To promote responsibility and accountability, the mediator may ask the parties and their legal counsel whether they have faced a similar challenge and how they overcame it, what they would have done differently if they could go back in time, and what they plan to do in the future under similar circumstances.
For those who are feeling powerless or stuck in the past, it may be helpful to emphasize that although we cannot control our circumstances, we can control our reaction to those circumstances because, as Dr. Viktor Frankl, psychiatrist and Holocaust survivor, eloquently stated: “Between stimulus and response, there is a space. In that space is our power to choose our response. In our response lies our growth and our freedom.”
Some individuals espouse a mistaken belief that it is too late to apologize, but it is never too late to ask for forgiveness and make amends. Apologizing addresses the harm, fosters repair and may restore or strengthen the relationship.
Working through shame can lead to courage. Those who are harmed face a choice to share their story, work through the pain, release the past and forgive to reach a place of inner peace or remain stuck in the past, harboring resentment, and being filled with regret. Forgiving heals the pain and releases anger and resentment. Forgiving is different from condoning or excusing the hurtful behavior. Instead, it is a choice that sets the harmed individual free and permits reconciliation and closure.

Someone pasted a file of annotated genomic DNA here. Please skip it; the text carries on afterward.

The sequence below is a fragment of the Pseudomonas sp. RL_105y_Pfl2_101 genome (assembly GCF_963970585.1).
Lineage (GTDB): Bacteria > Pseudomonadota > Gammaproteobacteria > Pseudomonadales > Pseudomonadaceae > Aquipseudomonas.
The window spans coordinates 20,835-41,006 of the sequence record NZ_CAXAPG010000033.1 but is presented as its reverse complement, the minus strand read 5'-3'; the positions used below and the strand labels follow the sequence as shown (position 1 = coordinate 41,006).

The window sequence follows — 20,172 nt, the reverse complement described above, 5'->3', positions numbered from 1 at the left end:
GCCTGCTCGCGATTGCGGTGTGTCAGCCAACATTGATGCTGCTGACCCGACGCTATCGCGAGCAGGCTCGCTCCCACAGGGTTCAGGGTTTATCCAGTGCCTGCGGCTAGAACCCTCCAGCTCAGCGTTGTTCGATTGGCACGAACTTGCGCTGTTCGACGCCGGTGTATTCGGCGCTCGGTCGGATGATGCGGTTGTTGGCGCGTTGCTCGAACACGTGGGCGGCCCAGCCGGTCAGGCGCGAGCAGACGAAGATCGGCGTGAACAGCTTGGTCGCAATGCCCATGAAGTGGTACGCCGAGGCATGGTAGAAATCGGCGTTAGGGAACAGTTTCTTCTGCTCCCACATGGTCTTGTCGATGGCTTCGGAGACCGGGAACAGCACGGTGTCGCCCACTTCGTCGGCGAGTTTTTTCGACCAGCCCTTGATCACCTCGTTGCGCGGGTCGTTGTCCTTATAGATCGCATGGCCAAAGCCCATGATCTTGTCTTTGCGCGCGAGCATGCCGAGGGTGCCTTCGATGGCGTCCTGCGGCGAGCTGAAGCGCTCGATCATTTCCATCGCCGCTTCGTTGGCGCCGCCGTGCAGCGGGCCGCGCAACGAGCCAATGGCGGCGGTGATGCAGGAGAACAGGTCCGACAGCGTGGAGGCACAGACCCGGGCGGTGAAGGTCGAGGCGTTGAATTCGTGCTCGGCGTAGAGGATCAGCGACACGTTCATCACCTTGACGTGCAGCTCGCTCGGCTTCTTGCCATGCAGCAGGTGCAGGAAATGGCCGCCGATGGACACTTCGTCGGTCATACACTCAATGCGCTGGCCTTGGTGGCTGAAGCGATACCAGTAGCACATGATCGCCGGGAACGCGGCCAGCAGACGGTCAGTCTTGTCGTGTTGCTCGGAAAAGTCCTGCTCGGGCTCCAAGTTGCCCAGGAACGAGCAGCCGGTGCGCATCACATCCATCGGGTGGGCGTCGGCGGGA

Focusing on the Future
An effective mediator will remind the parties they have choices. Part of the mediator’s job is to teach the parties to replace blame with curiosity and adopt a mindset of learning from their mistakes, rather than blaming themselves or others or hiding from shame. Blame and shame are deeply rooted in the past. The mediator can help the parties shift the focus from the past to the future, move toward a new, more positive narrative and have faith in the promise of tomorrow.